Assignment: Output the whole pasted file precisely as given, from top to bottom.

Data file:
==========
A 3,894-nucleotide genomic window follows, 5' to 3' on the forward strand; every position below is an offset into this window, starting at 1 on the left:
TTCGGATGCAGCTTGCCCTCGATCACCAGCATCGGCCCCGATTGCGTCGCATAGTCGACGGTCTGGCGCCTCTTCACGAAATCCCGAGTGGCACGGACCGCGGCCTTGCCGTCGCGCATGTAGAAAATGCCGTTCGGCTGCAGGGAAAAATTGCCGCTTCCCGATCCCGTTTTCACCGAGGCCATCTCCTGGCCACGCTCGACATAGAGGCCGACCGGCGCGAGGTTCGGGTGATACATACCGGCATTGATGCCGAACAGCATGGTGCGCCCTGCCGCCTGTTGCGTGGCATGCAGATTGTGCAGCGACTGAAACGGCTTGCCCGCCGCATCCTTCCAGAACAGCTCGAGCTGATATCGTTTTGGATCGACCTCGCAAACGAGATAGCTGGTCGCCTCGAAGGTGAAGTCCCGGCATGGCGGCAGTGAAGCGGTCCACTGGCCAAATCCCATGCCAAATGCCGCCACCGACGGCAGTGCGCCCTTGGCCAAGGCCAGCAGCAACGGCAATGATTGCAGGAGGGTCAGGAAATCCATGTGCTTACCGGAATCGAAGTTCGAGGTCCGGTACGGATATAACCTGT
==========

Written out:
A 3,894-nucleotide genomic window follows, 5' to 3' on the forward strand; every position below is an offset into this window, starting at 1 on the left:
TTCGGATGCAGCTTGCCCTCGATCACCAGCATCGGCCCCGATTGCGTCGCATAGTCGACGGTCTGGCGCCTCTTCACGAAATCCCGAGTGGCACGGACCGCGGCCTTGCCGTCGCGCATGTAGAAAATGCCGTTCGGCTGCAGGGAAAAATTGCCGCTTCCCGATCCCGTTTTCACCGAGGCCATCTCCTGGCCACGCTCGACATAGAGGCCGACCGGCGCGAGGTTCGGGTGATACATACCGGCATTGATGCCGAACAGCATGGTGCGCCCTGCCGCCTGTTGCGTGGCATGCAGATTGTGCAGCGACTGAAACGGCTTGCCCGCCGCATCCTTCCAGAACAGCTCGAGCTGATATCGTTTTGGATCGACCTCGCAAACGAGATAGCTGGTCGCCTCGAAGGTGAAGTCCCGGCATGGCGGCAGTGAAGCGGTCCACTGGCCAAATCCCATGCCAAATGCCGCCACCGACGGCAGTGCGCCCTTGGCCAAGGCCAGCAGCAACGGCAATGATTGCAGGAGGGTCAGGAAATCCATGTGCTTACCGGAATCGAAGTTCGAGGTCCGGTACGGATATAACCTGT